Tuesday, April 03, 2018

Catalonia and the Desire to Win

This week, Carles Puigdemont was detained in Germany in connection with an international arrest warrant issued by Spain. Puigdemont was the former Catalan regional President and leader of the succession movement that failed last year. The pro-independence parties in the Catalan Parliament defined a Supreme Court order and went ahead with an independence referendum, which most loyalists sat out, declaring an independence that received no international support. Puigdemont and other leaders fled the country when Spain reasserted direct control of what had been a relatively autonomous region.

I don't know the ins and outs of this movement. I've been aware of the Catalan Independence movement for most of my life, but I don't have the background or understanding to really parse the facts of the issue. I tend to support movements towards independence on principle, but I'm simply ignorant of the specifics.

What interests me about this whole process is the civilized nature of the whole thing. Yes, there have been protests, a few riots, a little bit of physical violence, but overall this process of rebellion has looked very different from most fights for independence. Catalonia is trying to do things, if not by the book, at least with some respect.

Catalonia has its own language and culture and has long been at odds with whatever government happens to reign in Madrid. Support for true independence has never been more than a slight majority, with polls ranging all over the place. When Catalans make an argument for independence, it's largely on the basis of representation - Catalonia is a pretty rich area that doesn't get proper treatment from the national government. What's interesting to me is how the issues are really the same on both sides. Many Catalans feel they are a disrespected minority, but they've also got a large nationalist population within Catalonia who are scared of how they'd be treated in an independent nation.

This is the clarion call of democratic governments these days. The strongest case they have to make for their own existence is "to keep the mob at bay." Government presents itself as protector of those whose freedoms will be impinged by the will of the majority. We can debate the truth and value of that statement, but it does tend to be front and center in conversations.

In past situations like this one, war has been the answer. The side with the most power gets to make the rules, but that's precisely the opposite of how modern democratic societies present themselves, especially in Europe. The Catalan Independence leaders can't call for armed rebellion without looking a bit hypocritical (not to mention barbaric) and so they've tried to do things the "democratic" way - with civil disobedience, at least when necessary.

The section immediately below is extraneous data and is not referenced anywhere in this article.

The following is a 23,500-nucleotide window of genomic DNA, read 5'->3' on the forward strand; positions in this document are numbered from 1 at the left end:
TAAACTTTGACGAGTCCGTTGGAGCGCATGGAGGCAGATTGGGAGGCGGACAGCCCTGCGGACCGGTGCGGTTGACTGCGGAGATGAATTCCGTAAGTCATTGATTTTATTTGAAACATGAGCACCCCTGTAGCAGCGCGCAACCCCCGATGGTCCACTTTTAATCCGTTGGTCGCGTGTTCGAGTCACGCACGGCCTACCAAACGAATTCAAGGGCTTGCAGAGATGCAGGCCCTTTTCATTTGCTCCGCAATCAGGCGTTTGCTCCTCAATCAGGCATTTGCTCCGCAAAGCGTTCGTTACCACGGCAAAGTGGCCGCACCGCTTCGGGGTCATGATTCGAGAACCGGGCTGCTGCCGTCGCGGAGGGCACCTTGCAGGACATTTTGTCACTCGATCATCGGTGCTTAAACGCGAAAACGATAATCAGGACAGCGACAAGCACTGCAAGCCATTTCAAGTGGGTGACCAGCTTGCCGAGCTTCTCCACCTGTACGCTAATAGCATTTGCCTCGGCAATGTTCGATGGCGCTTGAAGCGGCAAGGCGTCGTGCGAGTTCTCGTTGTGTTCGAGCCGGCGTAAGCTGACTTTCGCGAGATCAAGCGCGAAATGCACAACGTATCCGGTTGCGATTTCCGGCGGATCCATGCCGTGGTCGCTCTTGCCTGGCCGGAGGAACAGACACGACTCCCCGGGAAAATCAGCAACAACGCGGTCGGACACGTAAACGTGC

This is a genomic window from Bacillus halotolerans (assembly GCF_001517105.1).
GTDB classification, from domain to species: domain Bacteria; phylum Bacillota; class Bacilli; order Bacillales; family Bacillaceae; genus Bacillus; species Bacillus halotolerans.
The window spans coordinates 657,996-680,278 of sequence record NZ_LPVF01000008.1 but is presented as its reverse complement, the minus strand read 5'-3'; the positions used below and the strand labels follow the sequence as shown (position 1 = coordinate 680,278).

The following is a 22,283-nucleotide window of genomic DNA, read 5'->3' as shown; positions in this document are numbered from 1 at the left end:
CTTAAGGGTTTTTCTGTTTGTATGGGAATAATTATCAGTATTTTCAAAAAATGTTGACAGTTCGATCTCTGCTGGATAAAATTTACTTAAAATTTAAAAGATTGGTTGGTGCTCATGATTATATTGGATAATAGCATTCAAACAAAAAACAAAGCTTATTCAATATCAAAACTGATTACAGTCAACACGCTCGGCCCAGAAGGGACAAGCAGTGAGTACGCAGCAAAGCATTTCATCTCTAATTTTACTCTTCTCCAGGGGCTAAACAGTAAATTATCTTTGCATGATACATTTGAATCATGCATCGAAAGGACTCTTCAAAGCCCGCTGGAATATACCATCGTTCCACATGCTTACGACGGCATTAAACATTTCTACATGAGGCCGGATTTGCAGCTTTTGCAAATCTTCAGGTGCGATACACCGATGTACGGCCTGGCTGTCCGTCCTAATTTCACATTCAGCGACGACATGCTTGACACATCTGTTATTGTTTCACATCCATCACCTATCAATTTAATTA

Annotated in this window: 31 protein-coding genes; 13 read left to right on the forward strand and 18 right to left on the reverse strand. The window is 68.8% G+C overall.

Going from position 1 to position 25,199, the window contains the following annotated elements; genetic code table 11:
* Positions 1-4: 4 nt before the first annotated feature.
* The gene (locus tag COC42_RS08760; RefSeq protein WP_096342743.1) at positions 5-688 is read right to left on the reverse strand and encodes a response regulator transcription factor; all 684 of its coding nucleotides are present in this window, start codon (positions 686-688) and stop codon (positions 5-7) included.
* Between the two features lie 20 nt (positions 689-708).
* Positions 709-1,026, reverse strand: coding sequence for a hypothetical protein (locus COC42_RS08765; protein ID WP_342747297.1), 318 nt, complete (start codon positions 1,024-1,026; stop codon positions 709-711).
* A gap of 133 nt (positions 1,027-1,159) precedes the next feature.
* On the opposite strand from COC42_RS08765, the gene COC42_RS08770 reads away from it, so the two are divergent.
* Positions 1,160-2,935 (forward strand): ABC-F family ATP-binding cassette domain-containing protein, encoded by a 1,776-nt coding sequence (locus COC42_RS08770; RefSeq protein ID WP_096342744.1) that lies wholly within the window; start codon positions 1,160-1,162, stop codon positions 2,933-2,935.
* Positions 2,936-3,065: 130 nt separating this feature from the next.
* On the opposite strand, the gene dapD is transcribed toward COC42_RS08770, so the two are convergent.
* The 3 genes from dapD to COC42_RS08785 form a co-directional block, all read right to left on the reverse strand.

That this all comes sort of in the midst of chaos in the US is also fascinating. We've had discussions about gun laws that always involve an appear to our nation's founding, largely on the backs of regular people who took up arms to kick out a ruling power. American democracy came about in the most un-democratic of ways.

It's not as if either of these options makes much sense. Outside the benevolence of the Spanish government, it's unlikely Catalonia will get a democratic independence any time soon. In fact, the only way real independence ever happens without bloodshed is either outside nations coming to the aid of a separatists group (see South Sudan, which isn't really in anyone's "win" category, anyway) or it just becomes too costly or too bothersome for the ruling nation to keep ruling (most of the British commonwealth).

I've found the whole thing a quixotic case study in our desire to win. We like to get our own way - us and them (whomever us and them might be)- and we're generally far more prone to break our own rules if it results in us winning. When we believe we're in the right and the "other" won't or can't see it, we look for ways to shock them (or force them) into changing their mind.

It's an odd dilemma for the season of Easter, which calls and reminds us that great power is not overcome by greater power, but by patience and perseverance. I'm sure the current state of affairs is not what most in Catalonia would want to see, and there are certainly well-founded criticisms of how various parties have proceeded, but it's nice to know that somewhere we moved, if only slightly and certainly not entirely, away from games of force and power.

Everybody's playing by the same rules. As frustrating as that is for all involved, it's a sign that there might just be something more important in the world than winning. That's a lesson for all of us in this day and age.

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